Eye floaters don’t always require treatment but they can impair your vision and be a symptom of other underlying eye problems. Eye floaters are spots in your vision that may drift about when you move your eyes and can dart away when you look at them directly. Eye floaters are usually caused by age-related changes in the eyes, and often disappear on their own in weeks or months. At EyeCare Associates, our doctors specialize in diagnosing and treating eye floaters and restoring your peace of mind.
EyeCare Associates can diagnose and treat eye floaters at our locations serving Alabama.
When Should You See An Eye Doctor About Eye Floaters?
You should contact EyeCare Associates if you experience more floaters than usual, a sudden onset of new floaters, flashes in the same eye as the floaters, peripheral vision loss, or impaired vision.
How Does An Eye Doctor Diagnose Eye Floaters?
At EyeCare Associates we use an instrument called an ophthalmoscope to examine the central and peripheral retina. When used, the ophthalmoscope can detect floaters or flashes. During the eye exam, the eye doctor also might dilate your eyes so that they can get a clear look at the inside of your eye. This allows them to see the floaters and check your retina.
Eye Floater Symptoms
Symptoms of eye floaters include seeing shapes in your vision that appear as specks, strings, or floating materials, spots that move when you move your eyes. Spots that are most noticeable are the ones when looking at a plain background. They appear as small shapes that settle down and drift out of your sightline.
After your examination for eye floaters, time may be the only prescription. This is because eye floaters are commonly just an effect of aging and may go away on their own. Surgery where a small incision is made to remove the vitreous material or laser therapy may be recommended if your eye floater impairs your vision. At EyeCare Associates, we’ll work with you to develop a customized treatment plan.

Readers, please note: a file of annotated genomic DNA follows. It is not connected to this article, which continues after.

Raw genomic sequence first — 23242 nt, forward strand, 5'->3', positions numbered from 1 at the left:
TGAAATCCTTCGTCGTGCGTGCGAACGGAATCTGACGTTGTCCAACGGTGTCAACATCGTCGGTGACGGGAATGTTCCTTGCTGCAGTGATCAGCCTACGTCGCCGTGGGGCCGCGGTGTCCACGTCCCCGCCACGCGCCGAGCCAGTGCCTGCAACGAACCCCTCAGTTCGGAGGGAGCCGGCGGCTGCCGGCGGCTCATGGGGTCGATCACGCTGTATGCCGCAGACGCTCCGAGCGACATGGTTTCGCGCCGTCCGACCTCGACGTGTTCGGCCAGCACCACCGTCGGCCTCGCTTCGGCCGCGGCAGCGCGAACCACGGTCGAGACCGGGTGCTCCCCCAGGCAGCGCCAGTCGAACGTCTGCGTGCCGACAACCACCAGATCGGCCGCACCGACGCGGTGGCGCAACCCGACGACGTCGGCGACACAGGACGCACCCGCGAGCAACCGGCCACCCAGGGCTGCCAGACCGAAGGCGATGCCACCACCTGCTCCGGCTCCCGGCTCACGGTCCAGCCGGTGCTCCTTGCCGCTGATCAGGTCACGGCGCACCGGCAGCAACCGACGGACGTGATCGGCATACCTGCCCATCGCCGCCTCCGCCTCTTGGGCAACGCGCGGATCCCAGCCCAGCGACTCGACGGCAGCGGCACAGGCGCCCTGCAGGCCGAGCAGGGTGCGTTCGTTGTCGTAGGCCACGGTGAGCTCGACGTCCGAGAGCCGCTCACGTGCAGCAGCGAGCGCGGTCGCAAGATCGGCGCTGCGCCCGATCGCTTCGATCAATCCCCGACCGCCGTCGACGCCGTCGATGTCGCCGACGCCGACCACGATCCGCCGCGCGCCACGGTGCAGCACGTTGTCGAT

A misconception about eye floaters is that they are caused by controllable factors, such as eye strain, nutrition, smoking, or emotional stress which is not the case. Floaters are caused as we age as the vitreous humor starts to liquefy centrally, which forms clumps or strands inside the eye. When vitreous gel separates from the retina, this causes a vitreous detachment. This causes the brain to perceive flashes of light. Other causes of floaters may include eye trauma, eye surgery, medications, inflammation, bleeding, etc.
Most eye floaters go away over time without treatment, but some can be more persistent. Some eye floaters can disappear within a few weeks, but for others, it may take several months. Floaters may also get smaller and less noticeable over time.
Generally, you do not need to worry about eye floaters, and most of the time they do not indicate a more serious eye problem. If many floaters appear at once or worsen over time, it’s a good idea to visit EyeCare Associates for an examination.